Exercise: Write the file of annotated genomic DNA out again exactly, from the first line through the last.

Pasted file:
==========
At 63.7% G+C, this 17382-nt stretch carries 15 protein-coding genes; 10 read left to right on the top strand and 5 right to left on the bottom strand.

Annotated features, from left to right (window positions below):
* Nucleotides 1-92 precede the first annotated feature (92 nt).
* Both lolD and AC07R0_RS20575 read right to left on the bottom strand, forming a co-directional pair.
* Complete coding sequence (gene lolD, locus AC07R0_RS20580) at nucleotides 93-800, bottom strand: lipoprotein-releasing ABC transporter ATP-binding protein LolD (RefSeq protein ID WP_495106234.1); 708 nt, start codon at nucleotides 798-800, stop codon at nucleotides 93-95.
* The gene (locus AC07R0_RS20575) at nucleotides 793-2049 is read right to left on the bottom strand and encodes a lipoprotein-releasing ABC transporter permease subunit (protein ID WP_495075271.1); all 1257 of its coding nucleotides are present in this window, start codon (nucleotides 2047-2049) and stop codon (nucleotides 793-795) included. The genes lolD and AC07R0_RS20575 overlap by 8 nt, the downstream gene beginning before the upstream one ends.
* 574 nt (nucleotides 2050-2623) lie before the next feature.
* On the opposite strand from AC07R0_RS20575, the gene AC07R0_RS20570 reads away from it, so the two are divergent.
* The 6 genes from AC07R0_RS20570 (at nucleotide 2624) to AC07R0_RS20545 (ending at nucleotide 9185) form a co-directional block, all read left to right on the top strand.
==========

At 63.7% G+C, this 17382-nt stretch carries 15 protein-coding genes; 10 read left to right on the top strand and 5 right to left on the bottom strand.

Annotated features, from left to right (window positions below):
* Nucleotides 1-92 precede the first annotated feature (92 nt).
* Both lolD and AC07R0_RS20575 read right to left on the bottom strand, forming a co-directional pair.
* Complete coding sequence (gene lolD, locus AC07R0_RS20580) at nucleotides 93-800, bottom strand: lipoprotein-releasing ABC transporter ATP-binding protein LolD (RefSeq protein ID WP_495106234.1); 708 nt, start codon at nucleotides 798-800, stop codon at nucleotides 93-95.
* The gene (locus AC07R0_RS20575) at nucleotides 793-2049 is read right to left on the bottom strand and encodes a lipoprotein-releasing ABC transporter permease subunit (protein ID WP_495075271.1); all 1257 of its coding nucleotides are present in this window, start codon (nucleotides 2047-2049) and stop codon (nucleotides 793-795) included. The genes lolD and AC07R0_RS20575 overlap by 8 nt, the downstream gene beginning before the upstream one ends.
* 574 nt (nucleotides 2050-2623) lie before the next feature.
* On the opposite strand from AC07R0_RS20575, the gene AC07R0_RS20570 reads away from it, so the two are divergent.
* The 6 genes from AC07R0_RS20570 (at nucleotide 2624) to AC07R0_RS20545 (ending at nucleotide 9185) form a co-directional block, all read left to right on the top strand.